A new version of the so-called “love hormone” oxytocin has been created by scientists in the hope it could be used to treat conditions such as anxiety and schizophrenia.
Oxytocin molecules have all sorts of functions in the human body. They bind with receptors in the brain and in doing so influence maternal care, social interactions and stress and anxiety levels. The hormone also has a role in controlling women going into labour.
The new substance is thought to have the potential to induce fewer of the side effects currently associated with oxytocin treatment.
"The downside to oxytocin is that it activates a number of receptors, some of which can lead to unwanted side effects," said Dr Markus Muttenthaler, a medicinal chemist at the University of Queensland, who led the research.
Oxytocin’s many functions mean that it has medicinal value. During labour, for example, women may be offered an oxytocin drip to make their contractions stronger.
However, if used at high levels this treatment can cause unpleasant side effects such as cardiovascular problems or uterine rupture.
The hormone has also been suggested as a treatment for various conditions including anxiety, depression, addiction, anorexia and schizophrenia owing to its ability to promote social and bonding behaviour.
But the dangerous side effects associated with oxytocin make application in humans difficult.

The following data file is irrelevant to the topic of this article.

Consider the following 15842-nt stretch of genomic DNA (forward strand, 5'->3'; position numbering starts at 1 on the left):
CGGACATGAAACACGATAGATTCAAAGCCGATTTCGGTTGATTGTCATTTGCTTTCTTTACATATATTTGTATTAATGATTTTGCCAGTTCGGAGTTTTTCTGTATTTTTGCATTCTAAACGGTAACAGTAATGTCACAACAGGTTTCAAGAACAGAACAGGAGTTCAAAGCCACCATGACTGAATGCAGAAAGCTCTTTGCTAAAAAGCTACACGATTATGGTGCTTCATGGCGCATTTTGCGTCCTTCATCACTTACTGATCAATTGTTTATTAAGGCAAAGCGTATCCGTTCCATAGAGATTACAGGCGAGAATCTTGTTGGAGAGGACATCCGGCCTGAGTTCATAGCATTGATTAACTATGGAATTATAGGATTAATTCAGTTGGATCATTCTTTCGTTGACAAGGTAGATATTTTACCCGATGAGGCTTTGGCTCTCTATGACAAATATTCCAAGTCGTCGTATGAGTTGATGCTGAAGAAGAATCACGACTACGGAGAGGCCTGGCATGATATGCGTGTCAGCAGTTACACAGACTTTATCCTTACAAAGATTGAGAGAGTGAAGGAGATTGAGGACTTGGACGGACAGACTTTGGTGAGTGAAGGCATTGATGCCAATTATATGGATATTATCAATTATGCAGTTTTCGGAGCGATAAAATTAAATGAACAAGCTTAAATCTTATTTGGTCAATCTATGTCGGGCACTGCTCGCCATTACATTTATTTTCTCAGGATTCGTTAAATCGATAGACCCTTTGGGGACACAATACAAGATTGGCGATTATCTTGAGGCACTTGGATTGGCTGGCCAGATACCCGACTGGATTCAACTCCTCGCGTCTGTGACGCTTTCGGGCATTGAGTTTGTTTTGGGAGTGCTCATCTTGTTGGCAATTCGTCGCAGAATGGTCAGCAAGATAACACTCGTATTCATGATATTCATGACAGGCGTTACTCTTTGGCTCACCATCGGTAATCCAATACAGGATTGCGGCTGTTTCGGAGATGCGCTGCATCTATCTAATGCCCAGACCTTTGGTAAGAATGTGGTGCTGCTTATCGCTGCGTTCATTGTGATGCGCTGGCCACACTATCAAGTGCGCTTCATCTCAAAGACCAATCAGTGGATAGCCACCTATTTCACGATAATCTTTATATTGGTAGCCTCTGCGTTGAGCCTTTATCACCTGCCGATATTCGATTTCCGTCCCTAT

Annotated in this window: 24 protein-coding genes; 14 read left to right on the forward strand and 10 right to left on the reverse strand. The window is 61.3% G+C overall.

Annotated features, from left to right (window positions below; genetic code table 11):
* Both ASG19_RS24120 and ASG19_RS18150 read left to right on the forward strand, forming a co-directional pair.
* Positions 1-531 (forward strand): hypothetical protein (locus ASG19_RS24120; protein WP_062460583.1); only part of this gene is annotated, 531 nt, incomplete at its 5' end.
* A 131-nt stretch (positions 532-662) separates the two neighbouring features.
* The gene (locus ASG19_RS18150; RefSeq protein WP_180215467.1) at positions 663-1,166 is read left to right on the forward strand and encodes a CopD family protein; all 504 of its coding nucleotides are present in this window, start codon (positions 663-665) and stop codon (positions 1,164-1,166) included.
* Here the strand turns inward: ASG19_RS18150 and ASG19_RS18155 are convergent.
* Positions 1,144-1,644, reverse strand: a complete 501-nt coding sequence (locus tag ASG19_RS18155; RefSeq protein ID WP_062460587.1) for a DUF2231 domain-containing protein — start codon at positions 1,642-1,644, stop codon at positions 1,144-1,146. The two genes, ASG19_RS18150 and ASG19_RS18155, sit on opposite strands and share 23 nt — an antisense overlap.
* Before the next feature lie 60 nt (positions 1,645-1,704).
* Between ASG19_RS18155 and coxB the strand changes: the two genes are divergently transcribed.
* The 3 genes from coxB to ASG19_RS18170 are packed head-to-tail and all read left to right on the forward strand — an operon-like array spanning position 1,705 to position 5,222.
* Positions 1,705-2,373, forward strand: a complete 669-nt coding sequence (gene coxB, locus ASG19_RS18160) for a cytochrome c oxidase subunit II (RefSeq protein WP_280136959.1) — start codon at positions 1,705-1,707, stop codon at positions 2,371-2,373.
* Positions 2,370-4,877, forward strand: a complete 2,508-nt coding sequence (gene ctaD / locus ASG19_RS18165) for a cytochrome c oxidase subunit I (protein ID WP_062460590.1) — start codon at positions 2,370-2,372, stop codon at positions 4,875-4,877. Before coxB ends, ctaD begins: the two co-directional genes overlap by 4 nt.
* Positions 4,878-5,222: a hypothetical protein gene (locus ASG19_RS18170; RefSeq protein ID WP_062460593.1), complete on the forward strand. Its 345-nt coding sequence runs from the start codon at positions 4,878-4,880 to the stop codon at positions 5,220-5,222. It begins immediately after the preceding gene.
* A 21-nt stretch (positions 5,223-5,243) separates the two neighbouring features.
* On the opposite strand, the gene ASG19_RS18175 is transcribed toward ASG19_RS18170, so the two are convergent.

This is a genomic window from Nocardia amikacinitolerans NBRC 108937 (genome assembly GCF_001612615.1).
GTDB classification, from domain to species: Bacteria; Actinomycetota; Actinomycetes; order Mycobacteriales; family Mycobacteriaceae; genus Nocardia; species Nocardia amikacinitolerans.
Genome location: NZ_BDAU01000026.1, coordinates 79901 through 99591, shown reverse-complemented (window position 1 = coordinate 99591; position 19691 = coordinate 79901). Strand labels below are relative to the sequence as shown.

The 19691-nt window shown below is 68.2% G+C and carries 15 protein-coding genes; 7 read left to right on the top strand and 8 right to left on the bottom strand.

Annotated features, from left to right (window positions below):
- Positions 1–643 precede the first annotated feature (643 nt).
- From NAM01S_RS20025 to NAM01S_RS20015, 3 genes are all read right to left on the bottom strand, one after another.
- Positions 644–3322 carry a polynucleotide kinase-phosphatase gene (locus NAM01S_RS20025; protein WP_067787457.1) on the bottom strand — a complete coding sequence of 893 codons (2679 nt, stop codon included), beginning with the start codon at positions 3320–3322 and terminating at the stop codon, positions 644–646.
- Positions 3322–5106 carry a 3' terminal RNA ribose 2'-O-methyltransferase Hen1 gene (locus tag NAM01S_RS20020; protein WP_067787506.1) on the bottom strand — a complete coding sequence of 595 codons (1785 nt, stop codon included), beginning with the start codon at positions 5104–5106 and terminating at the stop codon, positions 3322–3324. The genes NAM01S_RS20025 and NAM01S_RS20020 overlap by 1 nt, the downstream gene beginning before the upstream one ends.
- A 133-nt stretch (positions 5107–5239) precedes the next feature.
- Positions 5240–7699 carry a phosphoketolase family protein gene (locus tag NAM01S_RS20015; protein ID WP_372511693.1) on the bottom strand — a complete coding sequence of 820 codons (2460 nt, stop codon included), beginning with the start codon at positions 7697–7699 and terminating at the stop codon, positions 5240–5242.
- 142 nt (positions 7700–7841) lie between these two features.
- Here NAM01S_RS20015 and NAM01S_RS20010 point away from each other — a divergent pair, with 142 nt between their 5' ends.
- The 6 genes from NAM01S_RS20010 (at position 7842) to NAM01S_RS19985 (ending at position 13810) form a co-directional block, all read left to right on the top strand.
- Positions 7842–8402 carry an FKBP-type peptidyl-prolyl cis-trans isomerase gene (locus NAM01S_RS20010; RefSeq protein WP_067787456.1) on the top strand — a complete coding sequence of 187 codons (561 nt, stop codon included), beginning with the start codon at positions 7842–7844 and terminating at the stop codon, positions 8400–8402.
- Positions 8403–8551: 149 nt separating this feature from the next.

The new substance – outlined in a new paper in the journal Science Signaling, could provide a viable alternative.
"The new compound we have developed is just as potent as oxytocin, but shows improved selectivity for the oxytocin receptor, potentially reducing dangerous side effects,” said Dr Muttenthaler.
The research team tested their compound, a version of oxytocin with “subtle modifications”, on mice, and found their test subjects overcame social fear rapidly.
This suggests a potential role in treating conditions that are characterised by such fear.
“As a researcher specialising in oxytocin and mental health, I welcome the development of selective oxytocin receptor agonist,” said Dr Alexis Bailey, a neuropharmacologist at St George’s University of London who was not involved in the study.
He added that there is “good evidence” for the benefits of oxytocin in some conditions where few other treatments are available, such as autism, but he noted more research is required to determine the medicinal potential of both oxytocin and synthetic oxytocin for mental health issues.
Dr Arianna Di Florio, a psychiatrist at Cardiff University, agreed that knowledge of the potential benefits of oxytocin is still in its early days.
“There is hype because it is a very interesting molecule,” she said. But she pointed out that it is "not clinical practice" and "there is no robust evidence that supports it in everyday use.”
She said that while side effects are one issue, a bigger problem might be the fact that the beneficial effects of oxytocin use in people with anxiety disorders could also result from the placebo effect. This would mean oxytocin has far less value as a medicine.
Nevertheless, Dr Muttenthaler and his colleagues are looking to improve the drug properties of their new substance, and carry out more extensive studies of its therapeutic potential.
"The new compound is not only a promising lead for future treatments but also important for understanding the role of the oxytocin receptor in health and disease,” he said.
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